A History of Byzantine Music and Hymnography

By Egon Wellesz | Go to book overview

CHAPTER XIII
THE STRUCTURE OF BYZANTINE MELODIES

I. HIRMI AND STICHERA

BYZANTINE melodies, both Hirmi and Stichera, are built up from a number of melodic formulae which are linked together by short transitional passages. The discovery of this principle of composition in Byzantine music goes back to comparative studies into the form of Eastern ecclesiastical music, which began forty years ago.

Investigating the melodies of the Serbian Oktoëchos I found that they were composed of a number of musical phrases, repeated either exactly or with slight variations. Since the melodies of the Serbian Church derived from the Syrian--introduced into the Balkan countries along the pilgrim-routes which by-passed Constantinople--the occurrence of an identical principle of composition in both Syria and Serbia1 was explained, a principle to which Idelsohn had first drawn attention in his study of the technique of Arabic music2 and which had been confirmed by Dom Jeannin and Dom Puyade in their publications on Syrian music.3

The discovery of this principle of composition is of far greater importance than was at first thought. Further investigations have shown that it was not confined to the melodies of a few areas, but was the ruling principle of composition in Oriental music and, with the expansion of Christian music, spread over the whole Mediterranean basin.4

The transcription of the hymns collected in the Hirmologion and of a large number of those from the Sticherarion enables us to study the structure of Byzantine ecclesiastical music. The analysis of the hymns confirms our view, which has already been expressed in earlier studies on the subject, that here, too, the construction of the melody was based on the combination and

____________________
1
Cf. E. Wellesz, "'Die Struktur des serbischen Oktoēchos'", Z.M.W. ii ( 1919-20), 141-2, and the article on "'Eastern Church Music'" in the Supplementary Volume of Grove's Dictionary of Music ( 1940), pp. 181-2.
2
A. Z. Idelsohn, "'Die Maqamen der arabischen Musik'", S.I.M. xv. 1 sqq.
3
Jeannin et Puyade, 'L'Octoechos syrien', O.C., N.S. iii. 278.
4
I have examined some of these facts in detail in my book Eastern Elements in Western Chant, M.M.B., Amer. Ser. i.

-325-

Notes for this page

Add a new note
If you are trying to select text to create highlights or citations, remember that you must now click or tap on the first word, and then click or tap on the last word.
One moment ...
Default project is now your active project.
Project items

Items saved from this book

This book has been saved
Highlights (0)
Some of your highlights are legacy items.

Highlights saved before July 30, 2012 will not be displayed on their respective source pages.

You can easily re-create the highlights by opening the book page or article, selecting the text, and clicking “Highlight.”

Citations (0)
Some of your citations are legacy items.

Any citation created before July 30, 2012 will labeled as a “Cited page.” New citations will be saved as cited passages, pages or articles.

We also added the ability to view new citations from your projects or the book or article where you created them.

Notes (0)
Bookmarks (0)

You have no saved items from this book

Project items include:
  • Saved book/article
  • Highlights
  • Quotes/citations
  • Notes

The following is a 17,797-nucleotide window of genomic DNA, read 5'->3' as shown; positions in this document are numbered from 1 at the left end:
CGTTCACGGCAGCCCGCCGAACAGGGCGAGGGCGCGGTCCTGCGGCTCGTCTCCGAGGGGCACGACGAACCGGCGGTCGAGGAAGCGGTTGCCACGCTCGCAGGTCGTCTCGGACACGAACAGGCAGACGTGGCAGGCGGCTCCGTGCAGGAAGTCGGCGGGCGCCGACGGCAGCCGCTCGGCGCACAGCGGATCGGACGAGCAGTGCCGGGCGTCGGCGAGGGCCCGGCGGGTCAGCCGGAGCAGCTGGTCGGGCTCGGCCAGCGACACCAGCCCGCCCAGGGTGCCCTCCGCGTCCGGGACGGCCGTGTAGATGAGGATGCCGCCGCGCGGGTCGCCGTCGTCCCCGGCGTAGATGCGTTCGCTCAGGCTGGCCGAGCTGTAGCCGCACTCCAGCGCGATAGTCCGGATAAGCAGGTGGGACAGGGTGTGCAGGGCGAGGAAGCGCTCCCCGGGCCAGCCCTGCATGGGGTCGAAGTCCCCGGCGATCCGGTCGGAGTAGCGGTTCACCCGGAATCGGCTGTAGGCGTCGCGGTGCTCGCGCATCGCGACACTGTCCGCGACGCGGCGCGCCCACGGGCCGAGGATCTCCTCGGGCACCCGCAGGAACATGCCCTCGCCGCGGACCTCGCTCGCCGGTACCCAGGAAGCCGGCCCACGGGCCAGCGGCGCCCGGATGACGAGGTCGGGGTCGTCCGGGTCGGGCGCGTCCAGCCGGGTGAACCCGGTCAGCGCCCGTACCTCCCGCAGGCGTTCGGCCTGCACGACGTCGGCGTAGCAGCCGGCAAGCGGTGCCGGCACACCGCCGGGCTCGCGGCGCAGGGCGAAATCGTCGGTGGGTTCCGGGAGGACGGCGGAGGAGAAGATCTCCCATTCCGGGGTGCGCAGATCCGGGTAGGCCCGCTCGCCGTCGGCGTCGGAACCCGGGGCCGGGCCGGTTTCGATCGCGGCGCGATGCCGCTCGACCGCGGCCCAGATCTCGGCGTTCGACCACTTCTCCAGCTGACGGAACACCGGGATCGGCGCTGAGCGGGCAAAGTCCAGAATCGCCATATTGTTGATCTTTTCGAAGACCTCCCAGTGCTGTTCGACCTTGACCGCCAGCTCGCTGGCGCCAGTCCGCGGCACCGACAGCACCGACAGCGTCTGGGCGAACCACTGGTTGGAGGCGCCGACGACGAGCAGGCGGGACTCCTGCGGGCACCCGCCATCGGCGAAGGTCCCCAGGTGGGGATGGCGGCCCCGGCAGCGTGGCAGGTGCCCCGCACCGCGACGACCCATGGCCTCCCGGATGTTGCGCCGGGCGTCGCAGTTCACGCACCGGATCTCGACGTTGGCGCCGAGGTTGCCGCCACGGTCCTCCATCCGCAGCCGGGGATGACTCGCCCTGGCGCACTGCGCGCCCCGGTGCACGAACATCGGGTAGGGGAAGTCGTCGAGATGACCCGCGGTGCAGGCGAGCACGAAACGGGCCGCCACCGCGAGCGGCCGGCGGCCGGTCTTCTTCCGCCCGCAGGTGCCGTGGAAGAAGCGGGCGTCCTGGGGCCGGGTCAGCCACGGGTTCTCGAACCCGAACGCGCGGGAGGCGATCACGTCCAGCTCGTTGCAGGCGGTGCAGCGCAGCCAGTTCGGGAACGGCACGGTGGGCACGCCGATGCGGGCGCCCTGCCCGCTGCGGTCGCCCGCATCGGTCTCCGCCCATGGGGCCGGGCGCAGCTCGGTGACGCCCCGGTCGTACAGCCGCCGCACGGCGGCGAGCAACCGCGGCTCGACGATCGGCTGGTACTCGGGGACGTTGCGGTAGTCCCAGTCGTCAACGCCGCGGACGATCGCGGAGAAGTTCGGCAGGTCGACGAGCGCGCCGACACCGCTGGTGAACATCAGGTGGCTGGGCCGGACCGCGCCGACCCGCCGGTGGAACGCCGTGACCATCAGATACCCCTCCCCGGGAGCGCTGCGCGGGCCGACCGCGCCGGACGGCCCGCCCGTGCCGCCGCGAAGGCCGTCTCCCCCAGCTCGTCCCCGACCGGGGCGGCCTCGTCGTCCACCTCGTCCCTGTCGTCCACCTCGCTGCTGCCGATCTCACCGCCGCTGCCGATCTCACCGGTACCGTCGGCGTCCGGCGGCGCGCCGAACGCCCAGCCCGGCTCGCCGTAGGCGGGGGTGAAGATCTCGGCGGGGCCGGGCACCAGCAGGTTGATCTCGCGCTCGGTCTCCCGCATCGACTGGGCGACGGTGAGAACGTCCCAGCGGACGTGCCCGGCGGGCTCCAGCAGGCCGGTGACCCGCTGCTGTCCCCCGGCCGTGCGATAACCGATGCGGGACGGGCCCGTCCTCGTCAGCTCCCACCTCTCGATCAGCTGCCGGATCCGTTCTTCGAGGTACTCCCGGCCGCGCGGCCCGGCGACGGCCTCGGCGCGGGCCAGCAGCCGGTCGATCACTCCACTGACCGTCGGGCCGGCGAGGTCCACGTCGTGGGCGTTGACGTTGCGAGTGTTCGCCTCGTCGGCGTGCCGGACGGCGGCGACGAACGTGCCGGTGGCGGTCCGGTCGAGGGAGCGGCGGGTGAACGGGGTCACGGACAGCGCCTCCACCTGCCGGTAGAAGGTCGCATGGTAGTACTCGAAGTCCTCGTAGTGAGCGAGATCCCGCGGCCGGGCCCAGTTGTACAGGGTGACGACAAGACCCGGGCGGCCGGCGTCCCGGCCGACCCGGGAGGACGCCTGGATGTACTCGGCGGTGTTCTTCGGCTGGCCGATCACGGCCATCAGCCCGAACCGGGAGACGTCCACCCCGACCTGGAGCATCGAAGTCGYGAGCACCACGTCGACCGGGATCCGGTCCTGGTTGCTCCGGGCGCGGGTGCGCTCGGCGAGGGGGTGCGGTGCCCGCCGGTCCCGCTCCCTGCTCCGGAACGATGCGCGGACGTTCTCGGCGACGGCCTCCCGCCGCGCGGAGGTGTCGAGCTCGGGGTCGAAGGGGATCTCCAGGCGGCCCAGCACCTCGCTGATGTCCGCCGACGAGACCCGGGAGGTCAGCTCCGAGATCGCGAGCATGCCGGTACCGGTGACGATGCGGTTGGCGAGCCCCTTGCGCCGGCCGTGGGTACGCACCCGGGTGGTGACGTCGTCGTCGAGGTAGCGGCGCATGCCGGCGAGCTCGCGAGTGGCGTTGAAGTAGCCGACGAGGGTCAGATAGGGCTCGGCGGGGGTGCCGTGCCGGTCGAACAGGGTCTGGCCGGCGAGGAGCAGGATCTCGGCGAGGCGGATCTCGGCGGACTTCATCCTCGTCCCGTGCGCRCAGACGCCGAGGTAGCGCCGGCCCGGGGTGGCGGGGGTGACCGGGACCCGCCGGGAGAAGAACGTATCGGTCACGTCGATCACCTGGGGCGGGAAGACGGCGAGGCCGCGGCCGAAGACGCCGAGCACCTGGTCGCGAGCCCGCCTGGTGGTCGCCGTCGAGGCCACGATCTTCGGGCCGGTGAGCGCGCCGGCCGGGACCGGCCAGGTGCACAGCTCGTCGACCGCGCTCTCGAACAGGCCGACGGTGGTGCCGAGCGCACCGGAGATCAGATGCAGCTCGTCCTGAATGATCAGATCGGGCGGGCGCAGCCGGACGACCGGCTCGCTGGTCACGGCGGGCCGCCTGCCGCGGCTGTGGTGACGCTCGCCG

• Bookmarks
Notes
Cite this page

Cited page

Style
Citations are available only to our active members.
Buy instant access to cite pages or passages in MLA, APA and Chicago citation styles.

(Einhorn, 1992, p. 25)

(Einhorn 25)

1. Lois J. Einhorn, Abraham Lincoln, the Orator: Penetrating the Lincoln Legend (Westport, CT: Greenwood Press, 1992), 25, http://www.questia.com/read/27419298.

Cited page

Bookmark this page
A History of Byzantine Music and Hymnography
Table of contents

Table of contents

Settings

Settings

Typeface
Text size Smaller Larger Reset View mode
Search within

Search within this book

Look up

Look up a word

  • Dictionary
  • Thesaurus
Please submit a word or phrase above.
Print this page

Print this page

Why can't I print more than one page at a time?

Help
Full screen
/ 474

matching results for page

    Questia reader help

    How to highlight and cite specific passages

    1. Click or tap the first word you want to select.
    2. Click or tap the last word you want to select, and you’ll see everything in between get selected.
    3. You’ll then get a menu of options like creating a highlight or a citation from that passage of text.

    OK, got it!

    Cited passage

    Style
    Citations are available only to our active members.
    Buy instant access to cite pages or passages in MLA, APA and Chicago citation styles.

    "Portraying himself as an honest, ordinary person helped Lincoln identify with his audiences." (Einhorn, 1992, p. 25).

    "Portraying himself as an honest, ordinary person helped Lincoln identify with his audiences." (Einhorn 25)

    "Portraying himself as an honest, ordinary person helped Lincoln identify with his audiences."1

    1. Lois J. Einhorn, Abraham Lincoln, the Orator: Penetrating the Lincoln Legend (Westport, CT: Greenwood Press, 1992), 25, http://www.questia.com/read/27419298.

    Cited passage

    Thanks for trying Questia!

    Please continue trying out our research tools, but please note, full functionality is available only to our active members.

    Your work will be lost once you leave this Web page.

    Buy instant access to save your work.

    Already a member? Log in now.

    Oops!

    An unknown error has occurred. Please click the button below to reload the page. If the problem persists, please try again in a little while.